In the health behaviors area, Boyle County was ranked 27th in the state. The county’s adult smoking rate is 21 percent, compared to 24 percent in the state; and its obesity rate is 33 percent compared to 34 percent in the state.
The county is comparable to state averages for physical inactivity, access to exercise opportunities and excessive drinking. About one-third of fatal car accidents in Boyle County between 2013 and 2017 involved alcohol, which was higher than the state average of 27 percent.
Boyle County had a sexually transmitted infection rate in 2016 of 281.8 cases per 100,000 population, due to 84 diagnoses. That puts Boyle well below the state average of 413.2 cases per 100,000 people.
From 2011 through 2017, Boyle averaged 34 teen births per 1,000 teenage females, a slightly lower rate than the state average of 36.
While many health factors in the rankings continue to improve for Boyle, its ranking in health outcomes fell from 16th last year to 32nd this year.
In the area of quality of life, Boyle was ranked 32nd in 2017, 35th in 2018 and 37th this year. In the area of length of life, Boyle was ranked 14th in 2017, eighth in 2018 and 30th this year.
A major factor in the county’s length-of-life ranking is its premature death rate, measured in years of potential life lost before age 75 for every 100,000 people. Boyle is estimated to have lost 9,200 years of life per 100,000 (which equates to 2,760 years for Boyle’s population of about 30,000) from 2015 to 2017.
But the rankings note the premature death rate can be unpredictable and hard to pin down. “Counties with smaller populations can see a lot of change in their rates of premature death data from year to year,” according to the health rankings’ information page on premature death. “Such changes are usually due to normal variation and are not necessarily caused by any actual change in the underlying risk of premature death in the county.”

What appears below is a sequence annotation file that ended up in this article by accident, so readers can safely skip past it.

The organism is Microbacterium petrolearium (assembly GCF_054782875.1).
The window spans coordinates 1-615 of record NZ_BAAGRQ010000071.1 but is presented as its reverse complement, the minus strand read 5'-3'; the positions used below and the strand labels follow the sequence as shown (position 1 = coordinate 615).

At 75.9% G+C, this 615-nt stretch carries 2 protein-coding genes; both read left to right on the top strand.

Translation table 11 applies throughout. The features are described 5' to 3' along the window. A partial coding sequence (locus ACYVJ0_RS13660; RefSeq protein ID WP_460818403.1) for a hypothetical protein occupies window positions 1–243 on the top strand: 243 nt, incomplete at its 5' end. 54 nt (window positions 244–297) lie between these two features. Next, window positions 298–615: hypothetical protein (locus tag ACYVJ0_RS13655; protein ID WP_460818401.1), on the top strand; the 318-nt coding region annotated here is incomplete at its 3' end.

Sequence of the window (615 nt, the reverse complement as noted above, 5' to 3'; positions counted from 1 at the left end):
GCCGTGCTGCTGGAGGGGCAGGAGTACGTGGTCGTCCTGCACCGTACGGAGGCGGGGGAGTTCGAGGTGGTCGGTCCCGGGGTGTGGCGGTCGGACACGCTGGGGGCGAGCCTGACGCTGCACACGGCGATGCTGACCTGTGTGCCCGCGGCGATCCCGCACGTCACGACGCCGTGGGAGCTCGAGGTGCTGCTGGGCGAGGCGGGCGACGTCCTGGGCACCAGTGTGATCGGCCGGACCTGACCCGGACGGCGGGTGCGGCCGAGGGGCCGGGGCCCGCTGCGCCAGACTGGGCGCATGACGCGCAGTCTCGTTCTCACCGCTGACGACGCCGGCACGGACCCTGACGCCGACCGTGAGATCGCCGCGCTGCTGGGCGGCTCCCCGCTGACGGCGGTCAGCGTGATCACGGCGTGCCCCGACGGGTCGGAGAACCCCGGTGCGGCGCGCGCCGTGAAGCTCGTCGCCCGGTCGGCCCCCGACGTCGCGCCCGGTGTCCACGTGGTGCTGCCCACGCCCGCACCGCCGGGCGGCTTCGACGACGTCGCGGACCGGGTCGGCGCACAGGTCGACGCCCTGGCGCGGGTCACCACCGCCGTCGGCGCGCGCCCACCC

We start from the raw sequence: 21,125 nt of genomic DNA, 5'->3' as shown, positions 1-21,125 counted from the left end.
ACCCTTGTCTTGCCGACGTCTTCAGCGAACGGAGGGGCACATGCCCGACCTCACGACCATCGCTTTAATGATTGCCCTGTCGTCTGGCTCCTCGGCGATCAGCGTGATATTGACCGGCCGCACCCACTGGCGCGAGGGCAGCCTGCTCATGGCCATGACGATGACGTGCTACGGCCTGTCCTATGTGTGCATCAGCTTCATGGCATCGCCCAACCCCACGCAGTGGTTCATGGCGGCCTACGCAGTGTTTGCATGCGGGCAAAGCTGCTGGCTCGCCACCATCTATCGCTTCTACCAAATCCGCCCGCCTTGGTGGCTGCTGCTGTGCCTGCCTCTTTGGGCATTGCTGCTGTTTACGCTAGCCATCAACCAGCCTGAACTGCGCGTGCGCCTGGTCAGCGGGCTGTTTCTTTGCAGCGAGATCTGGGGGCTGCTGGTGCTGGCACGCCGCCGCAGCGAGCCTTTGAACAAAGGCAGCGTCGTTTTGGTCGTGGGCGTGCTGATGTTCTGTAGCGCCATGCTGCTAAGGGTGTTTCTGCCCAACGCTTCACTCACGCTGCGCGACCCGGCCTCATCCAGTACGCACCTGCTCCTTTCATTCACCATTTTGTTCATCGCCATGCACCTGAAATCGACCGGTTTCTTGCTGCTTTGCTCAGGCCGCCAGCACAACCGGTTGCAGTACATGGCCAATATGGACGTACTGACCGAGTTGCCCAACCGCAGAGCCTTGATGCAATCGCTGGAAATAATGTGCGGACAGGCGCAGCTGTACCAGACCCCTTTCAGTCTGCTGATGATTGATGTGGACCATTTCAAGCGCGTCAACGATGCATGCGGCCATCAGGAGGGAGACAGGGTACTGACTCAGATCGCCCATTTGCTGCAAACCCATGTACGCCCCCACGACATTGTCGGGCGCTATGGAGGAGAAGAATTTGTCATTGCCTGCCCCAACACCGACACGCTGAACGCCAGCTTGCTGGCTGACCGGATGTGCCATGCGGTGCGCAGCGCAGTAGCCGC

Boyle’s error margin for the stat is actually 7,900-10,400 years of life lost. The calculation is made using the ages of people who died in the county and a life expectancy of 75 years. If someone dies at 65, it counts as 10 years of life lost; if someone dies at 30, it counts as 45 years of life lost.
Years of life lost “can be difficult for lay people and public health practitioners to interpret,” according to the health rankings information. “… Further, deaths that occur after the age limit are not accounted for at all. Because of this, (years of life lost) can fail to completely capture the burden of chronic disease.”
Boyle County was comparable to the state average for number of people in poor or fair health and the number of poor physical health days. The county had slightly fewer reported poor mental health days than the state average. About 8 percent of babies born in Boyle from 2011 to 2017 had low birth weights; the state average was 9 percent.